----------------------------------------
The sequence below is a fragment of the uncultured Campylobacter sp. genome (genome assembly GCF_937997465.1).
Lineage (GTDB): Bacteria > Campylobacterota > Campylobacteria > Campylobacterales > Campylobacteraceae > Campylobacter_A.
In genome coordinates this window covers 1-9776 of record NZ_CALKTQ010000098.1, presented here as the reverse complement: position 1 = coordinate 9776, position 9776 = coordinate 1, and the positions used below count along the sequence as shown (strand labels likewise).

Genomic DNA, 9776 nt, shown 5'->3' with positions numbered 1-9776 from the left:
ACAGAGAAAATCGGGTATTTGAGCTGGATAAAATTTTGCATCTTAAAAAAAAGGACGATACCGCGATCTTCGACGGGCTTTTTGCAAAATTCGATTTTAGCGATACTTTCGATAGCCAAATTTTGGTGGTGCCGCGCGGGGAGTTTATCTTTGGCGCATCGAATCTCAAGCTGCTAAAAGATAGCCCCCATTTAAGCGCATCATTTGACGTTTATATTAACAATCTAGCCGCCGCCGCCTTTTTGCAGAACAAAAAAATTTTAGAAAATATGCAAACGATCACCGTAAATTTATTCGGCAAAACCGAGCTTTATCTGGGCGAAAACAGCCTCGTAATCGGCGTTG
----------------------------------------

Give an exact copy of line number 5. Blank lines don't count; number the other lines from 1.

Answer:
ACAGAGAAAATCGGGTATTTGAGCTGGATAAAATTTTGCATCTTAAAAAAAAGGACGATACCGCGATCTTCGACGGGCTTTTTGCAAAATTCGATTTTAGCGATACTTTCGATAGCCAAATTTTGGTGGTGCCGCGCGGGGAGTTTATCTTTGGCGCATCGAATCTCAAGCTGCTAAAAGATAGCCCCCATTTAAGCGCATCATTTGACGTTTATATTAACAATCTAGCCGCCGCCGCCTTTTTGCAGAACAAAAAAATTTTAGAAAATATGCAAACGATCACCGTAAATTTATTCGGCAAAACCGAGCTTTATCTGGGCGAAAACAGCCTCGTAATCGGCGTTG